It has been more than six years since the 2016 World Humanitarian Summit (WHS) where humanitarian agencies and donor states agreed to the ‘Grand Bargain’, a key outcome which enshrined localisation as a major aspect of the mainstream humanitarian sector’s reform agenda.
In that time, some modest gains have been made, but structures that create and perpetuate inequity, as well as fortify a top-down system, endure. Despite analysis that the COVID-19 pandemic could force the sector into change and herald a new era of locally-led international humanitarian action (Roche and Tarpey, 2020), these hopes have not translated into lasting transformative change.
What assumptions underpin the concept of localisation as employed by the mainstream, international humanitarian sector? This paper offers only a partial answer to this multi-faceted question. It first considers the meaning(s), or lack thereof, of localisation. It presents coloniality and ‘mirroring’ as two concepts important to understanding the limitations of localisation.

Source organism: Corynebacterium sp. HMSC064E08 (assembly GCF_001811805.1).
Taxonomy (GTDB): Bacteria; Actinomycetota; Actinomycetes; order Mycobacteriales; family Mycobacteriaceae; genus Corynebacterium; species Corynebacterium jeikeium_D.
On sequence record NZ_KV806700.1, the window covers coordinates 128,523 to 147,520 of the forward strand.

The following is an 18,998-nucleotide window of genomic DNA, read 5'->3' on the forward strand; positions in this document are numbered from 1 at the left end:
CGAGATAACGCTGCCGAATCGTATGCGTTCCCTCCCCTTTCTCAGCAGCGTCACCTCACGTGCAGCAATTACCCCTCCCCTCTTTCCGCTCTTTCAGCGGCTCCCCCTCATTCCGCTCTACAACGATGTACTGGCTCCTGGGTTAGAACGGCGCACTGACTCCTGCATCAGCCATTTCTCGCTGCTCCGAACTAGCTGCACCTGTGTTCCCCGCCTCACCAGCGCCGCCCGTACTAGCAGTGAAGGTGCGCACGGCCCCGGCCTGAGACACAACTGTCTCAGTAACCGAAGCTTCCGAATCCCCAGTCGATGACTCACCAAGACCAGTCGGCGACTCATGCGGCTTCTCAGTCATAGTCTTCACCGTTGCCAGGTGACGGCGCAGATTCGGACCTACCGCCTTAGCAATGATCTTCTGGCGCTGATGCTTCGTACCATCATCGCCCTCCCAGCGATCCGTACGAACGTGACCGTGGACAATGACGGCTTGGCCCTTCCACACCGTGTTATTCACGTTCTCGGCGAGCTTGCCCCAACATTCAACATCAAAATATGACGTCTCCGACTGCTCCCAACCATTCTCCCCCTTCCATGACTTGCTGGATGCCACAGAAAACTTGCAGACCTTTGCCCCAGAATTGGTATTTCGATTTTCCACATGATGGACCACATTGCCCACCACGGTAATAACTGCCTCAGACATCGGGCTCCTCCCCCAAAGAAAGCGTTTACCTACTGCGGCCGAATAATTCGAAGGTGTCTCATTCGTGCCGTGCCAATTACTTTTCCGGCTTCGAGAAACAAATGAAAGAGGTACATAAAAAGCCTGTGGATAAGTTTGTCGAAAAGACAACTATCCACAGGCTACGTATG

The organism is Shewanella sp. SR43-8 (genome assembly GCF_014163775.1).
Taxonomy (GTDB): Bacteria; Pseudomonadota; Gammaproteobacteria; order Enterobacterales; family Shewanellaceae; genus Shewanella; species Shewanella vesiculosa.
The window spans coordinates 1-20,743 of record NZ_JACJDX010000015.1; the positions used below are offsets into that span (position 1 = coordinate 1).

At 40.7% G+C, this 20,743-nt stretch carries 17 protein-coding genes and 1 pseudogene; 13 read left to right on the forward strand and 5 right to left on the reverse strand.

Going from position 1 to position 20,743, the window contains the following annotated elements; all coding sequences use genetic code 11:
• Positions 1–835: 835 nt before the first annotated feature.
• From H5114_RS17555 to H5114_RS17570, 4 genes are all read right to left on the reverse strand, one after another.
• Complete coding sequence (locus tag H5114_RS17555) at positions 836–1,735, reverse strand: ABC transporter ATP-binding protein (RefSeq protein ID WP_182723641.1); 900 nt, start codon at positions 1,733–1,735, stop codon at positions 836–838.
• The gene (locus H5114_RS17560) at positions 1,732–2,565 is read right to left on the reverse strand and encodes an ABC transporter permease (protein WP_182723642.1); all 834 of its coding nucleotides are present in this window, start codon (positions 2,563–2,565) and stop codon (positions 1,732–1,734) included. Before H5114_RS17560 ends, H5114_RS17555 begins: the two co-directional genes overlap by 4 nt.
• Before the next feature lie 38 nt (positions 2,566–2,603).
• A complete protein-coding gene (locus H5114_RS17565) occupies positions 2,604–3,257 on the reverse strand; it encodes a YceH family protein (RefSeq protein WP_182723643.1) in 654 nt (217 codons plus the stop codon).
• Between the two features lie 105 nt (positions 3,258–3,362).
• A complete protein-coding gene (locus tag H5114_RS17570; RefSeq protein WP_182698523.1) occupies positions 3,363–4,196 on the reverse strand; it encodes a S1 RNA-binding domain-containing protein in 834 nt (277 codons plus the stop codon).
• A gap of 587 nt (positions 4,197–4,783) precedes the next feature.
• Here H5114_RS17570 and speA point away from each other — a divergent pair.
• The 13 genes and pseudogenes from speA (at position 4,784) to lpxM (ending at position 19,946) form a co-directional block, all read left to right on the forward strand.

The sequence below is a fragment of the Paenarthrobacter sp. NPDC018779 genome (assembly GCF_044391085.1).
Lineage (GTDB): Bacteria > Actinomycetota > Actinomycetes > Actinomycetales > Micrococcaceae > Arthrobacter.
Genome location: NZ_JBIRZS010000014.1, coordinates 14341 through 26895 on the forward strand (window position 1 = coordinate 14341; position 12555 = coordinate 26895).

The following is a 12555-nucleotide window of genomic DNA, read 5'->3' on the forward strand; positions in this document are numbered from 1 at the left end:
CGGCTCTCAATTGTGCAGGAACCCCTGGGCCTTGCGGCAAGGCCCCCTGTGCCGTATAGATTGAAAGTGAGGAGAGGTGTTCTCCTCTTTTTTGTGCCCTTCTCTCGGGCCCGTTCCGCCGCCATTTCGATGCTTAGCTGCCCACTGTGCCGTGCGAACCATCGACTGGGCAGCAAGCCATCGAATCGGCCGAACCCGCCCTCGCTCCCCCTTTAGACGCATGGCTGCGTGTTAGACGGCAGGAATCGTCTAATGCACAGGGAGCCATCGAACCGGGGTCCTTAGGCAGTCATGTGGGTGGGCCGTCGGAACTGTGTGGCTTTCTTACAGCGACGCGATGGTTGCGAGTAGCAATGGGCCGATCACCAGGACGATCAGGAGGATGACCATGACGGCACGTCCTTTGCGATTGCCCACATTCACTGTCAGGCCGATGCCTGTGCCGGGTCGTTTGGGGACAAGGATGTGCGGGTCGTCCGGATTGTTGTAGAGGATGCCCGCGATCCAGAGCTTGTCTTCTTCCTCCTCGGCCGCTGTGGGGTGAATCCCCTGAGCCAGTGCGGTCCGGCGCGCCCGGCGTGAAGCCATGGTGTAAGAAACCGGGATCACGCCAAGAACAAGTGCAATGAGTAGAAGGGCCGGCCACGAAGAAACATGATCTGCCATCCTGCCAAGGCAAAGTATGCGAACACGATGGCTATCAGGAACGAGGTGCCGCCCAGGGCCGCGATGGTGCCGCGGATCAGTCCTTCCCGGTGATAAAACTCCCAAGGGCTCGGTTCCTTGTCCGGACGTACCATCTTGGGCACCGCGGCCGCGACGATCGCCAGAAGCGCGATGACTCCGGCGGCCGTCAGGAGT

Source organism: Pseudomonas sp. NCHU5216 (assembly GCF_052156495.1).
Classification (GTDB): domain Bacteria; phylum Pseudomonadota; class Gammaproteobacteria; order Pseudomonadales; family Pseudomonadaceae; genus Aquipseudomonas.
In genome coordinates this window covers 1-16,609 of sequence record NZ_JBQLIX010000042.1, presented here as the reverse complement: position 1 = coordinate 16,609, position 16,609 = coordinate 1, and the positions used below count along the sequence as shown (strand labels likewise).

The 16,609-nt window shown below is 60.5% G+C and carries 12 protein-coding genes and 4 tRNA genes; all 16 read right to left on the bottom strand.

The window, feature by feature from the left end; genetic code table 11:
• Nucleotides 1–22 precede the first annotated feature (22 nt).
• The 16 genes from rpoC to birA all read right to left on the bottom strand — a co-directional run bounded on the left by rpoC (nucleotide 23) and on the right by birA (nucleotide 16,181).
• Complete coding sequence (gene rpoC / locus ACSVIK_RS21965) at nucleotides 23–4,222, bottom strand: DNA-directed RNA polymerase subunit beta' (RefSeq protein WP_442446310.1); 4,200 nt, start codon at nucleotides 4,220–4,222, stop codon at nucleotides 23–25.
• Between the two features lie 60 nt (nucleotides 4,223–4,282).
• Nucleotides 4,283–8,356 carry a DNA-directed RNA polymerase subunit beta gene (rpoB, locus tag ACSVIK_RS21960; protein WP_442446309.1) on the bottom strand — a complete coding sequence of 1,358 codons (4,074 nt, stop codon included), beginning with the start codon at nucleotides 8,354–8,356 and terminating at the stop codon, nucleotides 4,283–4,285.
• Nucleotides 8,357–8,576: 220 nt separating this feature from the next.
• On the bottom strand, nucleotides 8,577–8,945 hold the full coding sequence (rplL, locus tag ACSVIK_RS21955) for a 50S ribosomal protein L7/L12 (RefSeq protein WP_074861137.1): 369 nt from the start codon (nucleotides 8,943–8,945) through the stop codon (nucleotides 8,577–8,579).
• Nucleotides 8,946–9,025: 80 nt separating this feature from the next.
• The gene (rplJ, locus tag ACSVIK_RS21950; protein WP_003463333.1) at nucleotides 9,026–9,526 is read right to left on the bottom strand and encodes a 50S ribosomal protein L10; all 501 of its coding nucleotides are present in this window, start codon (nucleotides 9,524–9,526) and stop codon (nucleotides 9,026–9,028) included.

Mirroring rewards states, organisations, and individuals that are able to reflect the mainstream international humanitarian system’s models and ignores or punishes those who do not.
It then considers locally led aid in the Democratic People’s Republic of Korea (DPRK, or North Korea), using the example of the Eugene Bell Foundation (EBF). The paper argues that assumptions around the actors involved in local response, as well as assumptions around the existence of NGOs and the normative belief that non-state actors could and should play major roles in response, demonstrate the limits of localisation.